Scientists at the University of East Anglia have been awarded research funding to deep dive into individual cancer cells, paving the way for new therapeutic targets in Ewing sarcoma and osteosarcoma.

Led by Dr Darrell Green, the team will use an Idea Grant provided by the Bone Cancer Research Trust to analyse patient samples and characterise features that differentiate cancer cells that make up tumours (‘bulk cancer cells’) from cancer cells that escape the tumour and travel to other parts of the body in the blood (‘circulating tumour cells’); subsequently forming secondary tumours that are much harder to treat.

It is hoped that the study, which will focus on the genetic differences between single bone cancer cells, could help to identify targets for treatments to slow down the rate at which Ewing sarcoma and osteosarcoma spreads around the body (metastasises), or even prevent it altogether.

Metastasis occurs when cancer cells escape from the original (or “primary”) tumour and travel to other distant tissues, such as the lungs, where they settle and become secondary tumours. Dr Green and his team will investigate these cells on an individual level, looking to understand what makes circulating tumour cells different to the cancer cells present in primary and secondary tumours, and whether these differences can be harnessed as potential treatment targets.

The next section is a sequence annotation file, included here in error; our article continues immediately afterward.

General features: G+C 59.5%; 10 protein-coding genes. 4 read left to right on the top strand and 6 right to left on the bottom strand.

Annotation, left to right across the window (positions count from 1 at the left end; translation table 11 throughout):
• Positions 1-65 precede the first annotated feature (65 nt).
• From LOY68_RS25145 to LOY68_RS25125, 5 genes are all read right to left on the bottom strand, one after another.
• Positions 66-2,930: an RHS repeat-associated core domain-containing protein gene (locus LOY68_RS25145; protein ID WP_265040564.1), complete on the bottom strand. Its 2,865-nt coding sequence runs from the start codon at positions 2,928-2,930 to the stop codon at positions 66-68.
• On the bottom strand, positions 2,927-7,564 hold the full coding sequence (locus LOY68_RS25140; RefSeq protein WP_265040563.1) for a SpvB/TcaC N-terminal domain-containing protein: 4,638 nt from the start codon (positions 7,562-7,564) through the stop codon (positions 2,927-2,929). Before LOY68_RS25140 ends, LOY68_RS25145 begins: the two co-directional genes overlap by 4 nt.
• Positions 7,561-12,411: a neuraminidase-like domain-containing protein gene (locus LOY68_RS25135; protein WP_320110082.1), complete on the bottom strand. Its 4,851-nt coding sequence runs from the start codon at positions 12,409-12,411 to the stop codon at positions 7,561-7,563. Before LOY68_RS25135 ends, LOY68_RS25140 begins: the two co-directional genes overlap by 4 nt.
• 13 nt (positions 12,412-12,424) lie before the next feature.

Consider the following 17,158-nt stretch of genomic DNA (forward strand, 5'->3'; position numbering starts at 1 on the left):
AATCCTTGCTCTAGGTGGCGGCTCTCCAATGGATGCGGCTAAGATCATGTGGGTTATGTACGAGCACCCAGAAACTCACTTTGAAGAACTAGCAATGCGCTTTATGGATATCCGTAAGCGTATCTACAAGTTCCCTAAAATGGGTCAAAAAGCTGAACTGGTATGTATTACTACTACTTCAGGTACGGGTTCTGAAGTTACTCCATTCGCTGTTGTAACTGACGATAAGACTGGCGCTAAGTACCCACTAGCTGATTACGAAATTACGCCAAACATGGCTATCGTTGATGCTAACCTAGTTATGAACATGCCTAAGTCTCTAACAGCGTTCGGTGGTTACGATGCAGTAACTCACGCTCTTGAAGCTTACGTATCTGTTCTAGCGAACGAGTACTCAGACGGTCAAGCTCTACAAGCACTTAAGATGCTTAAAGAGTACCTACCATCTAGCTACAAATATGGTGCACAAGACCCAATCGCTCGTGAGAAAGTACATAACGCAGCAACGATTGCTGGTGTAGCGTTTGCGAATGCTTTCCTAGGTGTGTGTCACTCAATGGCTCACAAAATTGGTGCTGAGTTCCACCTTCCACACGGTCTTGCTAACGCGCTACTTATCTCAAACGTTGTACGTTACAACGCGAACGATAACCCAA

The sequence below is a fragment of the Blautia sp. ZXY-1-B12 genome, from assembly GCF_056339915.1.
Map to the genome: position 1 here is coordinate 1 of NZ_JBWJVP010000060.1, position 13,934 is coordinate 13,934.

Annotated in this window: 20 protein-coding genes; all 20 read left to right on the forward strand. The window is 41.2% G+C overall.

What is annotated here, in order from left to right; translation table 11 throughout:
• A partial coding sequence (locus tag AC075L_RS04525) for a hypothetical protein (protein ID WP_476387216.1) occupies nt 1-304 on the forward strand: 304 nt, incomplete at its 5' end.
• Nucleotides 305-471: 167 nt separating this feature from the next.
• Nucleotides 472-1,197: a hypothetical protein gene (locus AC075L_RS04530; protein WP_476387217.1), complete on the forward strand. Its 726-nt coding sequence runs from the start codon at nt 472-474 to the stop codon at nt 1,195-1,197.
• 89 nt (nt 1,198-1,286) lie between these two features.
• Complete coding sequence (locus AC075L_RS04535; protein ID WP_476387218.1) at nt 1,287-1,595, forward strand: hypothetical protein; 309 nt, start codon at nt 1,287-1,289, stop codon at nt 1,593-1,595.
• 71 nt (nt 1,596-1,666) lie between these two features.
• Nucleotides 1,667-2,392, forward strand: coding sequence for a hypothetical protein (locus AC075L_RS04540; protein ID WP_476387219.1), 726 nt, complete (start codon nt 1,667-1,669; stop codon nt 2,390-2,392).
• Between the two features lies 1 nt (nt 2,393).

As such, the research aims to make treatment more effective for patients, moving towards a targeted approach by identifying differences and vulnerabilities within the cells that could potentially be addressed with precision medicine.

Dr Darrell Green, group leader at UEA’s Norwich Medical School, said:

The smallest possible tumour that can be detected using today’s imaging technology is around 2 mm, which doesn’t sound a lot, but it is already made up of 100 million different cancer cells. And these are not all the same cells, they are the same cancer, but they have differences between them. For example, not all of these cancer cells are necessarily ‘dangerous’; they are dividing abnormally but they do still have a finite lifespan. What we are interested in are the really dangerous cells, the ones that have the ability to form completely new tumours from scratch, after detaching themselves and spreading around the body. These are the cells that maintain the disease and the ones that we need to target using new therapies.

Dr Zoe Davison, Head of Research, Support and Information at the Bone Cancer Research Trust, added:

We are delighted to provide the Green Lab with this vital research funding, which will allow them to use a new approach for studying bone tumours at single-cell level. The complexity of bone tumours, along with their aggressive nature, explains why they are difficult to treat effectively. We hope this study will pave the way for improved treatments that will lead to better outcomes, enabling more patients to survive and thrive beyond their diagnosis.

To find out more about this exciting study, visit the link below:

Click here